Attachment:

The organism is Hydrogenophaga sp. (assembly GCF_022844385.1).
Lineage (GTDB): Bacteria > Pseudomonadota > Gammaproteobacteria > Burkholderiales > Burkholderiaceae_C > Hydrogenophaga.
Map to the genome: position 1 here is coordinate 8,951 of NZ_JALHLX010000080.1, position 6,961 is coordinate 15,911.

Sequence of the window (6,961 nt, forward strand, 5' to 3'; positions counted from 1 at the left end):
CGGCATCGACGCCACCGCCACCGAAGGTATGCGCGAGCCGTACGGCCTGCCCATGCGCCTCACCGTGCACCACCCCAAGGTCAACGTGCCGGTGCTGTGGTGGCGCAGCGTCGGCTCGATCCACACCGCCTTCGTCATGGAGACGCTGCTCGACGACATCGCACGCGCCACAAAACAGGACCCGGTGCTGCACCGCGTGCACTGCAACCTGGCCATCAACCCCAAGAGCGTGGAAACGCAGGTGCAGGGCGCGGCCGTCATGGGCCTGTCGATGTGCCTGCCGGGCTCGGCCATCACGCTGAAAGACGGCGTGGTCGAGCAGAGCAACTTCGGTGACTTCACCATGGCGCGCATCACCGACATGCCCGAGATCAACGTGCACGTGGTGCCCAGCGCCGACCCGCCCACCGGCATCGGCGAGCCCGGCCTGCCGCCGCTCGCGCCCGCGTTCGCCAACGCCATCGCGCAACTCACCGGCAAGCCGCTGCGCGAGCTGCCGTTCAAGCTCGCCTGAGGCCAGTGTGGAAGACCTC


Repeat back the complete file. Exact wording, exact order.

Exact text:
The organism is Hydrogenophaga sp. (assembly GCF_022844385.1).
Lineage (GTDB): Bacteria > Pseudomonadota > Gammaproteobacteria > Burkholderiales > Burkholderiaceae_C > Hydrogenophaga.
Map to the genome: position 1 here is coordinate 8,951 of NZ_JALHLX010000080.1, position 6,961 is coordinate 15,911.

Sequence of the window (6,961 nt, forward strand, 5' to 3'; positions counted from 1 at the left end):
CGGCATCGACGCCACCGCCACCGAAGGTATGCGCGAGCCGTACGGCCTGCCCATGCGCCTCACCGTGCACCACCCCAAGGTCAACGTGCCGGTGCTGTGGTGGCGCAGCGTCGGCTCGATCCACACCGCCTTCGTCATGGAGACGCTGCTCGACGACATCGCACGCGCCACAAAACAGGACCCGGTGCTGCACCGCGTGCACTGCAACCTGGCCATCAACCCCAAGAGCGTGGAAACGCAGGTGCAGGGCGCGGCCGTCATGGGCCTGTCGATGTGCCTGCCGGGCTCGGCCATCACGCTGAAAGACGGCGTGGTCGAGCAGAGCAACTTCGGTGACTTCACCATGGCGCGCATCACCGACATGCCCGAGATCAACGTGCACGTGGTGCCCAGCGCCGACCCGCCCACCGGCATCGGCGAGCCCGGCCTGCCGCCGCTCGCGCCCGCGTTCGCCAACGCCATCGCGCAACTCACCGGCAAGCCGCTGCGCGAGCTGCCGTTCAAGCTCGCCTGAGGCCAGTGTGGAAGACCTC